Frank acknowledges those concerns but argues that no current residents have been displaced because of rising housing prices.
“Remington has, I think, legitimate concerns about displacement,” he said. “I don’t think within the HCPI neighborhoods we have seen levels of displacement, in part because the new housing that’s been built is being built on land that was not formerly housing.”
Frank also argued that low levels of displacement exist because of the Maryland Homeowners’ Property Tax Credit Program. Established by state law, this program allows households to deduct a portion of their property tax based on their income level. It aims to protect lower income homeowners in areas where property values are increasing at a higher rate than income levels.
“It’s specifically a state program to keep people in their homes. They benefit from the increased [property] value, but they don’t have the burden of more taxes,” Frank said.
Duff, who sits on the residential development and marketing committee for CBP, also acknowledged the importance of this tax break.
“If you’re a homeowner in Baltimore city or anywhere else, the value of your property can double, can quintuple, can octuple — it can do whatever it wants — but your actual tax bill cannot go up by more than four percent a year,” Duff said.
Ellen Janes, the current executive director of CBP, confirmed Frank’s assessment on displacement.
“Honestly, we haven’t displaced anyone, anywhere,” Janes said.
With the exception of Remington, Frank adds, the six neighborhoods with the highest levels of distress, Harwood, Barclay, Greenmount West, Charles North and Old Goucher, are not looking to increase the number of available affordable housing units. Instead, they seek to create a mixed-income neighborhood.
“Those neighborhoods in the process said, ‘We want to make the amount of affordable housing that is within the district now better and more permanent, but we don’t necessarily want to increase the amount of affordable housing. We like to have a mix and we like that mix reflected in our local schools.’” Frank said.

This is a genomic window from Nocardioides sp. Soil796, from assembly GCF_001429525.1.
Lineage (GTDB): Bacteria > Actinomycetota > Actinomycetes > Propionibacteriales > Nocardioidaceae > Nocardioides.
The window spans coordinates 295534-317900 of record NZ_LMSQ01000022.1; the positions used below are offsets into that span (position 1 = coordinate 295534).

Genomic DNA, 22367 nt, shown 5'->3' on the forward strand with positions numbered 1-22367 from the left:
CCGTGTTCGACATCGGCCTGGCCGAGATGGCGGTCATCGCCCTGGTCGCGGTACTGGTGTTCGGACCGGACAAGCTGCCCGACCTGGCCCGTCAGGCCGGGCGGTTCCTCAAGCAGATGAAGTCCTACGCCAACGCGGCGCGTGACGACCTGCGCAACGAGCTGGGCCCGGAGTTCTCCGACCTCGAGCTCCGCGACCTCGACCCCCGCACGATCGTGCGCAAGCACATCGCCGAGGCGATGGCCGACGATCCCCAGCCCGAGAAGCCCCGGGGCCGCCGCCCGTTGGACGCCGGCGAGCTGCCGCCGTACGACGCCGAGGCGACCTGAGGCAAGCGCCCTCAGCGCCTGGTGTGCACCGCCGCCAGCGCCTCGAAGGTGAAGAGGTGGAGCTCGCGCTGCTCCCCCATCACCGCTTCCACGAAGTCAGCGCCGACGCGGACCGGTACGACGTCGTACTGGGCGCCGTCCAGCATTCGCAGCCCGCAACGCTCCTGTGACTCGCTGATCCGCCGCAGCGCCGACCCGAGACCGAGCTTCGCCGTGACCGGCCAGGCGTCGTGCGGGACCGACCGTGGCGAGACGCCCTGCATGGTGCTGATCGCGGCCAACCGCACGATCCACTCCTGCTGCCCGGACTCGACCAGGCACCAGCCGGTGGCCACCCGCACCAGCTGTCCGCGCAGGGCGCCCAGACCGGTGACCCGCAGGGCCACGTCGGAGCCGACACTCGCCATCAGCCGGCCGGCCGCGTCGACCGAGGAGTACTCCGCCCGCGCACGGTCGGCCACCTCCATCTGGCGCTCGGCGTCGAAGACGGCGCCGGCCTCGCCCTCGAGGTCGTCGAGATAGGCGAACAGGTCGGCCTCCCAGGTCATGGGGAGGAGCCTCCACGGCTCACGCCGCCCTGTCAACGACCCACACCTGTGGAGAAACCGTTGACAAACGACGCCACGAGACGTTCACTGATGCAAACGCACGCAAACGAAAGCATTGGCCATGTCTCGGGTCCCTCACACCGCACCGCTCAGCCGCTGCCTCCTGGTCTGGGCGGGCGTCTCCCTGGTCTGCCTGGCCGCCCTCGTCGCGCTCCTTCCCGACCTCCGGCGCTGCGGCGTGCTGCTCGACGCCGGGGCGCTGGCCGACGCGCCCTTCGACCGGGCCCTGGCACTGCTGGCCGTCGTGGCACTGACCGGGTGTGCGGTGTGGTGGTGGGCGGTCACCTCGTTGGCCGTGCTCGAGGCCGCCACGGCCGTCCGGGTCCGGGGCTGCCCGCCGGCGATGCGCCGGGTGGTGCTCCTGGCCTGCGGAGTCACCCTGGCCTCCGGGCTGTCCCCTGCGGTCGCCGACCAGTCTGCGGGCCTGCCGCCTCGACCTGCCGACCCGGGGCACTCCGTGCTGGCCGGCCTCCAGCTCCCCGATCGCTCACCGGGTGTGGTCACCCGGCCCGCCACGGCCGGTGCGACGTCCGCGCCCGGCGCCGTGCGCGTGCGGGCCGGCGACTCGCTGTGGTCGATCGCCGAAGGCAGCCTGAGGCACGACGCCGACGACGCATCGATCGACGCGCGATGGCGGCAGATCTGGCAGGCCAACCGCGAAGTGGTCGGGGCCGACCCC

In contrast, Remington sees a need for more affordable housing.
GRIA is currently working with CBP to create a land trust which would protect low income households from rising house prices. Flanigan emphasized why they needed such a program.
“Remington has been a multi-class community for generations,” he wrote. “However, that traditional diversity, which residents value, is at risk from rising rents and home values, so we are looking to strategies that will prevent displacement of vulnerable residents. Community Land Trusts create permanently affordable community controlled housing by removing homes from the open market, thus preserving their affordability for generations to come.”
However, Janes cautioned that there are difficulties in forming a land trust.
“It’s a very complex tool, not easy to use and hasn’t really been used in Baltimore; though there’s a couple of existing land trusts, but they haven’t been able to acquire more than one or two properties,” Janes said.
While the University is not directly involved with the development of the land trusts, Frank argues that the Remington community has access to resources which Hopkins has helped to establish.
Overall, Frank sees the HCPI as a way for the University to work in concert with the local communities so that both parties can benefit.
“We have the luxury of working with communities that want the same outcomes that we do, which is better schools, safer streets, more vibrant retail and more economic inclusion,” Frank said. “You won’t find anybody within the HCPI community that doesn’t want that.”
Duff, a Baltimore native, appreciates the increased connection between Hopkins and the community. He emphasized how important it is that the University accept greater responsibility for the wellbeing of its surrounding neighborhoods.
“I’ve always been sort of disappointed that Hopkins kept such a low profile in the city, that you could live your whole life in Baltimore without ever going on the Hopkins campus,” Duff said. “There are all these fascinating things that happens on the Hopkins campus, but the University has always been sort of a closed community. It’s beginning to open up, and that, I think, is a good thing.”
Editor’s Note: Tommy Koh is a frequent contributor to the Opinions section of The News-Letter. He was not involved in the process of reporting, writing or editing the article in any way.
This article is part of a series on the University’s relationship with its surrounding communities. See our previous coverage on Remington here.